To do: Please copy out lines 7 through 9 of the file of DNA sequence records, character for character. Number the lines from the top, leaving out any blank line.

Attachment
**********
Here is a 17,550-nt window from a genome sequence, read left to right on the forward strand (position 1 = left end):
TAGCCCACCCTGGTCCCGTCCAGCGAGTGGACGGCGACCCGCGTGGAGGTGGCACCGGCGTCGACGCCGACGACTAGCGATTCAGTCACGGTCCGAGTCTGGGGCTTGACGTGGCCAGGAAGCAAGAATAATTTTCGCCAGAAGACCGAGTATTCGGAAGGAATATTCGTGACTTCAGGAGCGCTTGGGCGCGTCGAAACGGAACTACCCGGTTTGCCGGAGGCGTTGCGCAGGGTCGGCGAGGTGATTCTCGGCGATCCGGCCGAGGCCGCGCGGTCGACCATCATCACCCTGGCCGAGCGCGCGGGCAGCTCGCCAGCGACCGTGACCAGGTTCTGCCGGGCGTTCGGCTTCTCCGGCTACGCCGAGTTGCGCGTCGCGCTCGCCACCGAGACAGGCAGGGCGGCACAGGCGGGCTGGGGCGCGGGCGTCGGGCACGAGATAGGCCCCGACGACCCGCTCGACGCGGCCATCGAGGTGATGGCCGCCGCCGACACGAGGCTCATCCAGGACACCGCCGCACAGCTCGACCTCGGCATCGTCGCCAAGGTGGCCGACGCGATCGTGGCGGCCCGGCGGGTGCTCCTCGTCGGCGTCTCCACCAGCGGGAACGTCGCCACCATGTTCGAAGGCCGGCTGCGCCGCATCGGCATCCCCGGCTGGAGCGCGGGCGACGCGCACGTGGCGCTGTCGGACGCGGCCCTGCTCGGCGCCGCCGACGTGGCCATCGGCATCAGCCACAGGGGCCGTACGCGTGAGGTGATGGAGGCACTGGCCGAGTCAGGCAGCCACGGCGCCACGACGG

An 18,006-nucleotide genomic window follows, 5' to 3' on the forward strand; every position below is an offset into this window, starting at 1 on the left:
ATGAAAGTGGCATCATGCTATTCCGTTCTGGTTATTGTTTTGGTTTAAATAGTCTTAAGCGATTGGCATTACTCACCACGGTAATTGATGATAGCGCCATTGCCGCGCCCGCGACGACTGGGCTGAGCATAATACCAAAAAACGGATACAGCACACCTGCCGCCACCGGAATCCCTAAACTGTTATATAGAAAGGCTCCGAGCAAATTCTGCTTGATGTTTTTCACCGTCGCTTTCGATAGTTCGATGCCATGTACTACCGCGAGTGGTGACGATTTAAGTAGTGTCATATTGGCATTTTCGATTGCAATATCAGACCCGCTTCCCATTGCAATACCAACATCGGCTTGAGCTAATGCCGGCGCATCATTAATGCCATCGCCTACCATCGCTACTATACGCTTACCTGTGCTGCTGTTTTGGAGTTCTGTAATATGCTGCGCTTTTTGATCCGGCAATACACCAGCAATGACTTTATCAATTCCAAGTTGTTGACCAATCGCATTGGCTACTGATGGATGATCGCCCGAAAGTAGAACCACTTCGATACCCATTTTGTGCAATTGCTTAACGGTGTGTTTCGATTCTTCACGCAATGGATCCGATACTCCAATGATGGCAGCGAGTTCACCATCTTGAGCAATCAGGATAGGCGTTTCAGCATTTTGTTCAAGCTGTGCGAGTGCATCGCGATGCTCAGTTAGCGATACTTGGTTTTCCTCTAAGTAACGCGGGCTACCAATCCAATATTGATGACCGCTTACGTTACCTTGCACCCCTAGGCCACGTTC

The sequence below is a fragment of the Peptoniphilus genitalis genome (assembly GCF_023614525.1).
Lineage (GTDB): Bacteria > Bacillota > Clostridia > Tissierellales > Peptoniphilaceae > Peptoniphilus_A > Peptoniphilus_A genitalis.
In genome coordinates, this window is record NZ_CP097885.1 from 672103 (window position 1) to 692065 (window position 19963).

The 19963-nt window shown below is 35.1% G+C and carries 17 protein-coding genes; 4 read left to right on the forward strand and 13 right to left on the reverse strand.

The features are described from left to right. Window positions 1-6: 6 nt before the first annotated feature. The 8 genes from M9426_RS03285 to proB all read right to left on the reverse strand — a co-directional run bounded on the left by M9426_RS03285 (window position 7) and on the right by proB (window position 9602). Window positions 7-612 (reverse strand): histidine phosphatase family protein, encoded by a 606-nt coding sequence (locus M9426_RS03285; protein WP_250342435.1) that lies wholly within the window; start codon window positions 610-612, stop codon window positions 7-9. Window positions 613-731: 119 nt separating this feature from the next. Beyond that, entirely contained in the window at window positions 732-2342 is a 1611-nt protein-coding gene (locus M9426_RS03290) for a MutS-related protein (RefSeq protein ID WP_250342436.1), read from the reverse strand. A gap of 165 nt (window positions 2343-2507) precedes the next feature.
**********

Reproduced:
In genome coordinates, this window is record NZ_CP097885.1 from 672103 (window position 1) to 692065 (window position 19963).

The 19963-nt window shown below is 35.1% G+C and carries 17 protein-coding genes; 4 read left to right on the forward strand and 13 right to left on the reverse strand.

The features are described from left to right. Window positions 1-6: 6 nt before the first annotated feature. The 8 genes from M9426_RS03285 to proB all read right to left on the reverse strand — a co-directional run bounded on the left by M9426_RS03285 (window position 7) and on the right by proB (window position 9602). Window positions 7-612 (reverse strand): histidine phosphatase family protein, encoded by a 606-nt coding sequence (locus M9426_RS03285; protein WP_250342435.1) that lies wholly within the window; start codon window positions 610-612, stop codon window positions 7-9. Window positions 613-731: 119 nt separating this feature from the next. Beyond that, entirely contained in the window at window positions 732-2342 is a 1611-nt protein-coding gene (locus M9426_RS03290) for a MutS-related protein (RefSeq protein ID WP_250342436.1), read from the reverse strand. A gap of 165 nt (window positions 2343-2507) precedes the next feature.